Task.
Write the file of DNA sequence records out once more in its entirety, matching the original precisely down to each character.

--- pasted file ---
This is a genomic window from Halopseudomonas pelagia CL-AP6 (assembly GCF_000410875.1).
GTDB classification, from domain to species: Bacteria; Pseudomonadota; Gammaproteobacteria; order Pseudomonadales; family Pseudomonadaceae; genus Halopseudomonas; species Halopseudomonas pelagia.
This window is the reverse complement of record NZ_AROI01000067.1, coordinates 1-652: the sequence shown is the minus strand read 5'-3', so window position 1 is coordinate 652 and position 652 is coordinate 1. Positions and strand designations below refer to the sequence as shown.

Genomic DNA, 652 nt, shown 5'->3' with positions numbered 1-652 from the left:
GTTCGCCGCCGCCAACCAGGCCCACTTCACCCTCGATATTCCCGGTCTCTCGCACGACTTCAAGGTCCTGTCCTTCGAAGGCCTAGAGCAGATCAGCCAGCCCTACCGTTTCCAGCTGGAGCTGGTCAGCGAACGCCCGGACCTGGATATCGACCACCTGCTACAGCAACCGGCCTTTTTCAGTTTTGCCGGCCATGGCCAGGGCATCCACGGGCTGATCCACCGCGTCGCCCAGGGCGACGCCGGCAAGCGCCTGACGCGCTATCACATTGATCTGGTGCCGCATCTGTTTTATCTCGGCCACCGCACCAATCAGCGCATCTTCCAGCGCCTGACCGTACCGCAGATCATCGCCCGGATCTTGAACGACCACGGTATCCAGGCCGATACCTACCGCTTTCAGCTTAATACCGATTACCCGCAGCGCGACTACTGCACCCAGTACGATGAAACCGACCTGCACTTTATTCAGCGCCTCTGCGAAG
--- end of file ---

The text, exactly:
This is a genomic window from Halopseudomonas pelagia CL-AP6 (assembly GCF_000410875.1).
GTDB classification, from domain to species: Bacteria; Pseudomonadota; Gammaproteobacteria; order Pseudomonadales; family Pseudomonadaceae; genus Halopseudomonas; species Halopseudomonas pelagia.
This window is the reverse complement of record NZ_AROI01000067.1, coordinates 1-652: the sequence shown is the minus strand read 5'-3', so window position 1 is coordinate 652 and position 652 is coordinate 1. Positions and strand designations below refer to the sequence as shown.

Genomic DNA, 652 nt, shown 5'->3' with positions numbered 1-652 from the left:
GTTCGCCGCCGCCAACCAGGCCCACTTCACCCTCGATATTCCCGGTCTCTCGCACGACTTCAAGGTCCTGTCCTTCGAAGGCCTAGAGCAGATCAGCCAGCCCTACCGTTTCCAGCTGGAGCTGGTCAGCGAACGCCCGGACCTGGATATCGACCACCTGCTACAGCAACCGGCCTTTTTCAGTTTTGCCGGCCATGGCCAGGGCATCCACGGGCTGATCCACCGCGTCGCCCAGGGCGACGCCGGCAAGCGCCTGACGCGCTATCACATTGATCTGGTGCCGCATCTGTTTTATCTCGGCCACCGCACCAATCAGCGCATCTTCCAGCGCCTGACCGTACCGCAGATCATCGCCCGGATCTTGAACGACCACGGTATCCAGGCCGATACCTACCGCTTTCAGCTTAATACCGATTACCCGCAGCGCGACTACTGCACCCAGTACGATGAAACCGACCTGCACTTTATTCAGCGCCTCTGCGAAG